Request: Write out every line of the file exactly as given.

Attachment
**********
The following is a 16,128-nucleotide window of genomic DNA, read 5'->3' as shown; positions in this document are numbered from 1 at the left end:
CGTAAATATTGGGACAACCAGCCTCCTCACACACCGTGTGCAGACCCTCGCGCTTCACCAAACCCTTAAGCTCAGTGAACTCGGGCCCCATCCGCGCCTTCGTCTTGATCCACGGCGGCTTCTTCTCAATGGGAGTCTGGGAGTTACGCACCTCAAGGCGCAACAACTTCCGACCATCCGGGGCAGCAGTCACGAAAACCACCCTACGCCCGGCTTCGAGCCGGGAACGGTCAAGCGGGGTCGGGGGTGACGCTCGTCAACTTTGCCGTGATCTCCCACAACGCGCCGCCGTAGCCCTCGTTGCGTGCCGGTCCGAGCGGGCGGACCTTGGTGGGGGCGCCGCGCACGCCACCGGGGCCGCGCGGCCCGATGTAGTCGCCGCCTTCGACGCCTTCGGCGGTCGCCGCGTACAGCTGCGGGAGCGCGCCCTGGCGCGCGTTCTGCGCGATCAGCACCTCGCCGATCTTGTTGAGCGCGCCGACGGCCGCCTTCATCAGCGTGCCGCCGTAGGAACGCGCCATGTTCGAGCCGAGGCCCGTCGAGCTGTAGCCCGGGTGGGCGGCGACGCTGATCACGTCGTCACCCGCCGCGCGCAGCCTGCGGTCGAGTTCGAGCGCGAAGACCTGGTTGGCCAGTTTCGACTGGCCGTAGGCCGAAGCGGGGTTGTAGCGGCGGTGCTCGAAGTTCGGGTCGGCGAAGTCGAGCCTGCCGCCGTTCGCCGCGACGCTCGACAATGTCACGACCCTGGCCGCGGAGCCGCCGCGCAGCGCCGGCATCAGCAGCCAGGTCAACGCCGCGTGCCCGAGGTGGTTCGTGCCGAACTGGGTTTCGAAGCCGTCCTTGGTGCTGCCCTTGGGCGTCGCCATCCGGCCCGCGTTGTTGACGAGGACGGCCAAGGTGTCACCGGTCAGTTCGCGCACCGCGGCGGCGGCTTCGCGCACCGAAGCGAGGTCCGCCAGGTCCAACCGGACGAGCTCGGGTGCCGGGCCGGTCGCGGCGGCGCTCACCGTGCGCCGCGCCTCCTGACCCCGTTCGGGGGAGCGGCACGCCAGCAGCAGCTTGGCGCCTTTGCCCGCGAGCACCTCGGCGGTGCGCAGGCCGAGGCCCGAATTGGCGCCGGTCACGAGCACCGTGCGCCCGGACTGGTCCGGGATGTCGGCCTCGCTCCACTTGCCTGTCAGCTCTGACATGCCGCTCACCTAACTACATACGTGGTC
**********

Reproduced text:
The following is a 16,128-nucleotide window of genomic DNA, read 5'->3' as shown; positions in this document are numbered from 1 at the left end:
CGTAAATATTGGGACAACCAGCCTCCTCACACACCGTGTGCAGACCCTCGCGCTTCACCAAACCCTTAAGCTCAGTGAACTCGGGCCCCATCCGCGCCTTCGTCTTGATCCACGGCGGCTTCTTCTCAATGGGAGTCTGGGAGTTACGCACCTCAAGGCGCAACAACTTCCGACCATCCGGGGCAGCAGTCACGAAAACCACCCTACGCCCGGCTTCGAGCCGGGAACGGTCAAGCGGGGTCGGGGGTGACGCTCGTCAACTTTGCCGTGATCTCCCACAACGCGCCGCCGTAGCCCTCGTTGCGTGCCGGTCCGAGCGGGCGGACCTTGGTGGGGGCGCCGCGCACGCCACCGGGGCCGCGCGGCCCGATGTAGTCGCCGCCTTCGACGCCTTCGGCGGTCGCCGCGTACAGCTGCGGGAGCGCGCCCTGGCGCGCGTTCTGCGCGATCAGCACCTCGCCGATCTTGTTGAGCGCGCCGACGGCCGCCTTCATCAGCGTGCCGCCGTAGGAACGCGCCATGTTCGAGCCGAGGCCCGTCGAGCTGTAGCCCGGGTGGGCGGCGACGCTGATCACGTCGTCACCCGCCGCGCGCAGCCTGCGGTCGAGTTCGAGCGCGAAGACCTGGTTGGCCAGTTTCGACTGGCCGTAGGCCGAAGCGGGGTTGTAGCGGCGGTGCTCGAAGTTCGGGTCGGCGAAGTCGAGCCTGCCGCCGTTCGCCGCGACGCTCGACAATGTCACGACCCTGGCCGCGGAGCCGCCGCGCAGCGCCGGCATCAGCAGCCAGGTCAACGCCGCGTGCCCGAGGTGGTTCGTGCCGAACTGGGTTTCGAAGCCGTCCTTGGTGCTGCCCTTGGGCGTCGCCATCCGGCCCGCGTTGTTGACGAGGACGGCCAAGGTGTCACCGGTCAGTTCGCGCACCGCGGCGGCGGCTTCGCGCACCGAAGCGAGGTCCGCCAGGTCCAACCGGACGAGCTCGGGTGCCGGGCCGGTCGCGGCGGCGCTCACCGTGCGCCGCGCCTCCTGACCCCGTTCGGGGGAGCGGCACGCCAGCAGCAGCTTGGCGCCTTTGCCCGCGAGCACCTCGGCGGTGCGCAGGCCGAGGCCCGAATTGGCGCCGGTCACGAGCACCGTGCGCCCGGACTGGTCCGGGATGTCGGCCTCGCTCCACTTGCCTGTCAGCTCTGACATGCCGCTCACCTAACTACATACGTGGTC